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chapter 11-13


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case studies
ideographic approach (looks for the uniqueness of each individual case)
case study: significance
based on soundness of the analysis, opportunity to discover (induction), can provide counter-evidence
case study: rules
be truthful and accurate, clear in objective, professional and respectful, recognize context, evaluate in terms of original objective, write using ordinary language.
Psychobiography: definition
systematic use of psychological theory to illuminate or "explain" a life
psychobiography: approach
focus is individual life (counterplayers recognized), idiographic, not wed to single psychological theory (but dominated by psychodynamic approaches)
psychobiography: criticisms
too theory dependent (esp. psychoanalytic), too pathological, too methodologically loose, too simple-minded.
Freud's proscriptions
avoid arguments built on single clue, aviod pathographizing or idealizing the subject, aviod drawing conclusions from inadequate data.
Da Vinci's psychobiography
written by Freud, violated his proscriptions. determined that Da Vinci was a homo- projection and identification for Freud.
Salience markers
emphasis, omission (esp. affect), error/distortion, isolation (what doesn't fit), incompletion
Erikson's term to describe how one individual's life intersects with another in important ways (eg Bush and Saddam)
Psychobiography: ethical questions
death, affect surviving family, consent from both, public figures, cross cultures.
Why tell stories? Interpretive
for the self: to see purpose in human experience, to show we have effects, to put behavior in a moral context, to affirm self-worth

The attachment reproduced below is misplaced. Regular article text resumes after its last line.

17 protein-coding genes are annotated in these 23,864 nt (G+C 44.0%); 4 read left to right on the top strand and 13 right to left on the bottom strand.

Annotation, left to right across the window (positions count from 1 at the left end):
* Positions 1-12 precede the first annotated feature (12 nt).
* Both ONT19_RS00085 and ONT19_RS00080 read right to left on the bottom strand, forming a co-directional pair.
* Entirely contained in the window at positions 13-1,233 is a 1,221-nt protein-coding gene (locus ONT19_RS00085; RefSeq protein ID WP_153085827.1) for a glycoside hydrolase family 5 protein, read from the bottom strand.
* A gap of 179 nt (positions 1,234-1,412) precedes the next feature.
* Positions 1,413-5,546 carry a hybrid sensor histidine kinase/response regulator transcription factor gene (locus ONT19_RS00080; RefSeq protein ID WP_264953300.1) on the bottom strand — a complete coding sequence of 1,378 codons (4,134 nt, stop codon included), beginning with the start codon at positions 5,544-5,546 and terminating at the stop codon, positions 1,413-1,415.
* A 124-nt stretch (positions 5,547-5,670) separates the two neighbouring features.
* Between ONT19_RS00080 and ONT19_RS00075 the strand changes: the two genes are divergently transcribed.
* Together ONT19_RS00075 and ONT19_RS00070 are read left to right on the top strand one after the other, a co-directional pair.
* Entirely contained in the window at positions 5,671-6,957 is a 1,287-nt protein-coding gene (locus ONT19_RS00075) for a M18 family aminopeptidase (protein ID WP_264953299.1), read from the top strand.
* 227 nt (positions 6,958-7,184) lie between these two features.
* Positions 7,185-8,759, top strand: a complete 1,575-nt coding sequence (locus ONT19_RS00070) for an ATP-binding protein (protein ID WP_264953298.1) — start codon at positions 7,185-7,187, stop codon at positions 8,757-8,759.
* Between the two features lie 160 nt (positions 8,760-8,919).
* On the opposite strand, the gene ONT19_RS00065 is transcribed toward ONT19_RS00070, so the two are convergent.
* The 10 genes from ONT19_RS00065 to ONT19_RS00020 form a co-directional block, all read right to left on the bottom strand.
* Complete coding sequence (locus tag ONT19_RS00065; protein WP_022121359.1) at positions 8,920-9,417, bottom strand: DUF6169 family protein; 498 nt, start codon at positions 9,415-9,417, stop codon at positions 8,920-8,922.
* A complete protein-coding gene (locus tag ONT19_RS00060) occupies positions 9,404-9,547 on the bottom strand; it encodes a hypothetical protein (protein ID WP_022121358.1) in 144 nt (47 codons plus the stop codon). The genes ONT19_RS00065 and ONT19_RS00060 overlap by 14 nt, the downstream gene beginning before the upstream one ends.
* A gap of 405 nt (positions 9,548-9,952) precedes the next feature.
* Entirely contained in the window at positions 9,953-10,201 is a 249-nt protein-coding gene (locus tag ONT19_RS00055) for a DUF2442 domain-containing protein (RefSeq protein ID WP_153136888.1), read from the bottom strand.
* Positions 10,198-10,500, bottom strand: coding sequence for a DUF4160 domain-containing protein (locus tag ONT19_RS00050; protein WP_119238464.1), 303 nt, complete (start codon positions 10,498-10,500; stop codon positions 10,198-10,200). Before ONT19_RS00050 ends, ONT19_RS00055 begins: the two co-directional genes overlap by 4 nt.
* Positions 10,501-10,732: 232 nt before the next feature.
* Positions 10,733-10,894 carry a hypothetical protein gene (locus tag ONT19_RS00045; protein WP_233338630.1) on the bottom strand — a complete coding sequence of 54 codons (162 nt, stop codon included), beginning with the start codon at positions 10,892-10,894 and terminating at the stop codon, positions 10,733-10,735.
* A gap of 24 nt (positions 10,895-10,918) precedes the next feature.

Why tell stories? Interpersonal
Relating to others: to obtain rewards (sympath, respect), to validate identity & moral worth, to inform others (socialize, warn of danger), to attract other (as portrayed, or as a good storyteller)
historical truth: Paradigmatic mode
what "really" happened, that "facts"
narrative truth: Narrative mode
how we subjectively make sense of our experiences
False stories: appearance
fewer 1st person pronouns, more concrete descriptions, less evaluation, less complexity
The person as a story
out of our own experiences, we develop stories that we tell ourselves and others; how others (and we) respond further shapes our experiences and the way we view ourselves, continuously tell and revise stories/life story
the study and interpretation of texts, extended to the study and interpretation of life stories
what makes a story good (narrative mode)
internally coherent, continuous plot line, embody closure and aesthetically pleasing, probably our natural mode, generative
Paradigmatic mode
logical and rational, scientific and objective, unchanged meaning. Love story? behavior potencial=expectancy + reinforcement value
listing of events in chronological order
telling of events in chronological order
story grammar
rules that structure a well-made story with central subjects, proper beginnings, middles, and ends, and a coherence that permits us to see "the end" in the beginning.
stories have
a setting, human like characters (agentive), intentions, thoughts, feelings, initiating event, consequnce(s), reaction. Emphasis on problem solving
High-point analysis: definition
events that lead up to high/suspension points are then resolved. Emphasis on reference (what happened) and evaluation (how the narrator feels about what happened)
high-point analysis
orientation, complicating action, a high point, resolution and coda.
Stories and health: Pennebaker
After writing about traumatic event, health improved. Disclosure led to decreased stress which led to improved health.
Adler: early memories
reflect style of life: life goals and ways of meeting them. Memories are reconstructions, may not even be "real."
storied life: motives
strive for superiority- great upward drive; social interest: innate sense of connection
fictional finalism
the self-centered endpoint
Tomkins: basic emotions
hard wired, feel different and associated with unique facial expressions
Tomkins: affect
It motivates because of the positive affect associated with certain activities; emotions are usually about something